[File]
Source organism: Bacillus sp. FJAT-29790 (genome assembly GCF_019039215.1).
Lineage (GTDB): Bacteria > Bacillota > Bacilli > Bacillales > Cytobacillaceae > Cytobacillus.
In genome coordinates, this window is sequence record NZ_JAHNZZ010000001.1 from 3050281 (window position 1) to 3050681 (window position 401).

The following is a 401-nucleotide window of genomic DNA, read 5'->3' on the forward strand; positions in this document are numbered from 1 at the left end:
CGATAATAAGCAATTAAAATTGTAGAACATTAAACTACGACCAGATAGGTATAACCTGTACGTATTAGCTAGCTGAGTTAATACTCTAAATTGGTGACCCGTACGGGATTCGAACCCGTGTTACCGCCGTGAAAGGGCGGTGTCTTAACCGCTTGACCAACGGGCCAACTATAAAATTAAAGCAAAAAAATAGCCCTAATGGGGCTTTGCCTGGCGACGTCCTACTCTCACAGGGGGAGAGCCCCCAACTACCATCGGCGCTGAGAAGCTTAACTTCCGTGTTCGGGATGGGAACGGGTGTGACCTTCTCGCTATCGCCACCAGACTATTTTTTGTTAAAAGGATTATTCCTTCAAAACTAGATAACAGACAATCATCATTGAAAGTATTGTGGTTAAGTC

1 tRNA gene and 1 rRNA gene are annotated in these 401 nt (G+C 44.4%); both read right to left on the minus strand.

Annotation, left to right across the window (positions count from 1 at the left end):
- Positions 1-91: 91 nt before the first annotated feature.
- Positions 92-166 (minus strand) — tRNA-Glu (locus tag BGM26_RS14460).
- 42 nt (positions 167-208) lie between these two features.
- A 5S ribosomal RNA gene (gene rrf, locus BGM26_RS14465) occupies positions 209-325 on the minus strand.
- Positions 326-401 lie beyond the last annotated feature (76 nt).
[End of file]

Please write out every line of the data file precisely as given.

Source organism: Bacillus sp. FJAT-29790 (genome assembly GCF_019039215.1).
Lineage (GTDB): Bacteria > Bacillota > Bacilli > Bacillales > Cytobacillaceae > Cytobacillus.
In genome coordinates, this window is sequence record NZ_JAHNZZ010000001.1 from 3050281 (window position 1) to 3050681 (window position 401).

The following is a 401-nucleotide window of genomic DNA, read 5'->3' on the forward strand; positions in this document are numbered from 1 at the left end:
CGATAATAAGCAATTAAAATTGTAGAACATTAAACTACGACCAGATAGGTATAACCTGTACGTATTAGCTAGCTGAGTTAATACTCTAAATTGGTGACCCGTACGGGATTCGAACCCGTGTTACCGCCGTGAAAGGGCGGTGTCTTAACCGCTTGACCAACGGGCCAACTATAAAATTAAAGCAAAAAAATAGCCCTAATGGGGCTTTGCCTGGCGACGTCCTACTCTCACAGGGGGAGAGCCCCCAACTACCATCGGCGCTGAGAAGCTTAACTTCCGTGTTCGGGATGGGAACGGGTGTGACCTTCTCGCTATCGCCACCAGACTATTTTTTGTTAAAAGGATTATTCCTTCAAAACTAGATAACAGACAATCATCATTGAAAGTATTGTGGTTAAGTC

1 tRNA gene and 1 rRNA gene are annotated in these 401 nt (G+C 44.4%); both read right to left on the minus strand.

Annotation, left to right across the window (positions count from 1 at the left end):
- Positions 1-91: 91 nt before the first annotated feature.
- Positions 92-166 (minus strand) — tRNA-Glu (locus tag BGM26_RS14460).
- 42 nt (positions 167-208) lie between these two features.
- A 5S ribosomal RNA gene (gene rrf, locus BGM26_RS14465) occupies positions 209-325 on the minus strand.
- Positions 326-401 lie beyond the last annotated feature (76 nt).